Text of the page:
Radioland Murders (1994) was one of George Lucas’ rare forays outside of the Star Wars universe and like others (Willow and Howard the Duck) it was a critical and commercial failure. Lucas seemed to be following in the footsteps of Woody Allen’s Radio Days (1987) by paying homage to the heyday of radio in the 1930s before television and when it was the source of news and entertainment for millions of Americans. It was a time when The Shadow captured people’s imaginations and Orson Welles’ War of the Worlds broadcast fooled thousands into believing we were actually being attacked by Martians. It is the twilight of this era that Lucas’ film depicts.
It’s 1939 on the night that WBN radio goes nationwide and the whole station is abuzz with activity. Roger Henderson (Brian Benben) is the head writer and his wife Penny (Mary Stuart Masterson) is an assistant to the director (Jeffrey Tambor). They are forced to deal with an unhappy sponsor who doesn’t like the scripts, unhappy writers who don’t like their working conditions, and unhappy actors with inflated egos. As if that wasn’t bad enough, during the opening musical number the orchestra’s trumpeter dies from a heart attack.
Soon, the station’s director turns up dead as well from an apparent suicide. However, it is revealed that both deaths are actually murders. Radioland Murders starts off as a farcical comedy and gradually mutates into a classical whodunit with no shortage of suspects and with the Hendersons out to solve the case while keeping the radio show going. Roger and Penny are married but their union is in big trouble because she caught him with another woman (the star of the station’s radio programs no less) and hasn’t forgiven him while he claims that nothing happened. To make matters worse, Roger ends up becoming one of the primary suspects and has to rush to clear his name.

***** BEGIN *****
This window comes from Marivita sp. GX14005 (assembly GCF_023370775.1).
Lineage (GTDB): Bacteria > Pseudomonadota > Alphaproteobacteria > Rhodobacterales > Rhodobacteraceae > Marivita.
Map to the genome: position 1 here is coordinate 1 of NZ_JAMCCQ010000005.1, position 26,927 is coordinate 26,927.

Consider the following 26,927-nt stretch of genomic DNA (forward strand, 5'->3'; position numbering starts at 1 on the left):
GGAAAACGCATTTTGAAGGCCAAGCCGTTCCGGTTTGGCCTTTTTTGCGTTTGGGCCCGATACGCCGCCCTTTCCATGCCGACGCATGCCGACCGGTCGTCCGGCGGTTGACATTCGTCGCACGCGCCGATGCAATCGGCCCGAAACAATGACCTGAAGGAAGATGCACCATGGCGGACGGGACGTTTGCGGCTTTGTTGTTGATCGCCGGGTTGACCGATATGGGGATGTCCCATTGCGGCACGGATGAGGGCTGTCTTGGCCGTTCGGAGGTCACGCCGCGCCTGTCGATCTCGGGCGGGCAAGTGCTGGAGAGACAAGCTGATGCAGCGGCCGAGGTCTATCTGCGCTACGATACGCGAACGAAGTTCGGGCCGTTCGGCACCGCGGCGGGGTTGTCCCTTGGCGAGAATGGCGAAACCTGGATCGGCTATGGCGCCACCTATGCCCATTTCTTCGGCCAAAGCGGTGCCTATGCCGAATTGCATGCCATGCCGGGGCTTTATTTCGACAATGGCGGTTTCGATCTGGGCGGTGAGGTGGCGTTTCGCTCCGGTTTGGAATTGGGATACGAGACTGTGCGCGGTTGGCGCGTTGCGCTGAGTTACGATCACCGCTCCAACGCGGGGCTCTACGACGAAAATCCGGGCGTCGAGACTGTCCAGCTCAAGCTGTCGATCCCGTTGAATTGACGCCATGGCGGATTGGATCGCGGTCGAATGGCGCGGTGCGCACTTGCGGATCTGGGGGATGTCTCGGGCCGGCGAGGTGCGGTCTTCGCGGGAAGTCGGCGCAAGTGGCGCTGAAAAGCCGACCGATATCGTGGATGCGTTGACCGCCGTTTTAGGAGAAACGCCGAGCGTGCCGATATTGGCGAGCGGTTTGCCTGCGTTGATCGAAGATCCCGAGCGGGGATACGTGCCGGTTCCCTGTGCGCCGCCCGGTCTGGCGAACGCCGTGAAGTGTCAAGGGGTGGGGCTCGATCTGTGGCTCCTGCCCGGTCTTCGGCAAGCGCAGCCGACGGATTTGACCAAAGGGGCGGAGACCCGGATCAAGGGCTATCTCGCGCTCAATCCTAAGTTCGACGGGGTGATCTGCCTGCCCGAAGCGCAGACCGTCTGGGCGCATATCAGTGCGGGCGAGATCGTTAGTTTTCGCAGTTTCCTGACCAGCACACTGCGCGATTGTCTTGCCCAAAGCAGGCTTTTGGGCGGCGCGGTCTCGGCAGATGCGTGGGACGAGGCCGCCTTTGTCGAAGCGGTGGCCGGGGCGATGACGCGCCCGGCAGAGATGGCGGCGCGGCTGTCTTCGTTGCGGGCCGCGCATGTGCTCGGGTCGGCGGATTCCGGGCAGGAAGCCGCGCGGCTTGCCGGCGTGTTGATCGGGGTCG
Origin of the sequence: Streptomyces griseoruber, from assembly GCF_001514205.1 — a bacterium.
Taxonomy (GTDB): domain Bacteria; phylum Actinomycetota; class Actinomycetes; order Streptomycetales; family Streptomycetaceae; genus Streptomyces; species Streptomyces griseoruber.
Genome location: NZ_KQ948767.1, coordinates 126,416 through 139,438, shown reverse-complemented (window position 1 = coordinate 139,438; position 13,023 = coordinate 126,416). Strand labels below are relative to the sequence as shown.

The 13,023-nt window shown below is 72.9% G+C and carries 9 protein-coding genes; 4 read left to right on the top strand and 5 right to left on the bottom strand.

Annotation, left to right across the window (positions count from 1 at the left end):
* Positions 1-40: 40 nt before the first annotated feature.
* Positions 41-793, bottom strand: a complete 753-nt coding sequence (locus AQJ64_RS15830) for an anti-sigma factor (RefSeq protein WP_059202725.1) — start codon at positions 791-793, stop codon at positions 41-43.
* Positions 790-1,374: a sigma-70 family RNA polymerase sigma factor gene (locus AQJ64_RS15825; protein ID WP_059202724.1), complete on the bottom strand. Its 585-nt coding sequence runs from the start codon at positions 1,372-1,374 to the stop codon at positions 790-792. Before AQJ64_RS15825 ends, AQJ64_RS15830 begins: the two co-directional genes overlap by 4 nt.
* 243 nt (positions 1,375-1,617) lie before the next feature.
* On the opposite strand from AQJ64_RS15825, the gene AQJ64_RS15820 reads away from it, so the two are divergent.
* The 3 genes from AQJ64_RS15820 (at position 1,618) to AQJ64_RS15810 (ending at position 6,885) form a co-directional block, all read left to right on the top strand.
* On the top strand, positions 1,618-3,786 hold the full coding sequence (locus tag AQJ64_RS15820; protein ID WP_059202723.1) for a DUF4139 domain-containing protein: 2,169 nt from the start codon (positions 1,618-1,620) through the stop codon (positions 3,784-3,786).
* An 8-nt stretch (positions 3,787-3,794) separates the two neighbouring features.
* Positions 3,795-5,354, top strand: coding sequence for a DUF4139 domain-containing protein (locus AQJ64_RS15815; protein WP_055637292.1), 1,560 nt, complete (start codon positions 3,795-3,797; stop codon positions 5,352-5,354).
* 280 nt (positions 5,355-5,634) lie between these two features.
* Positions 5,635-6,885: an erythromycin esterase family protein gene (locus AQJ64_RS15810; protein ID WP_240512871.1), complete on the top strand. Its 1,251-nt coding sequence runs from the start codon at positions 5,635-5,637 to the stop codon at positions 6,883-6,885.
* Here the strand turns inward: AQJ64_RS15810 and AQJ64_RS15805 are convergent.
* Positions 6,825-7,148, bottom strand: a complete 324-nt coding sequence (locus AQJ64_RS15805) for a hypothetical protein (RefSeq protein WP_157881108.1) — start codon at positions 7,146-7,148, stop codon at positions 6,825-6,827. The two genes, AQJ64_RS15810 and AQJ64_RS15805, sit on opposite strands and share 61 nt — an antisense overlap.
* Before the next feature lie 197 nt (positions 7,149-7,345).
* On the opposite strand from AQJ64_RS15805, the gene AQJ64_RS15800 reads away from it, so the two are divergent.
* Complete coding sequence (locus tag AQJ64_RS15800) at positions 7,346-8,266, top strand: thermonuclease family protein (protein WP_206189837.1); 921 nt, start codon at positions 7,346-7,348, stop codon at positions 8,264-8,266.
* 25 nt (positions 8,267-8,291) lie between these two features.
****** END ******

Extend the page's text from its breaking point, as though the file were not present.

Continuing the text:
Mary Stuart Masterson looks beautiful and is lit like a glamourous 1940s movie star but with screwball tendencies. However, she’s let down by the screenplay and saddled with a miscast co-star in the form of Brian Benben who’s not very funny. His character is a sap and it’s hard to see what Penny sees in him.
The problem with Radioland Murders is that it relies too much on broad, slapstick humor with many of the jokes falling flat. There is also too much going on. The movie gets too busy at times. A stronger director might have been able to handle it better but then again, maybe not because the problems are inherent in the screenplay. The movie is written by four different people and this may explain why it is such a mess. Screenwriting by committee is rarely a good idea.
The vintage big band music and the slick production values are the film’s only highlights. There are even cameos by Rosemary Clooney and George Burns (unfortunately his last film role) but they do little to help this mess of a movie. It’s not hard to see why Radioland Murders failed and why Lucas returned back to the safety of the Star Wars universe. One of his contemporaries, Francis Ford Coppola, also ran into difficulties trying to recreate a bygone era with The Cotton Club (1984). Obviously, people are not particularly keen on revisiting the 1920s and the 1930s, or, at least, the way Coppola and Lucas envisioned it.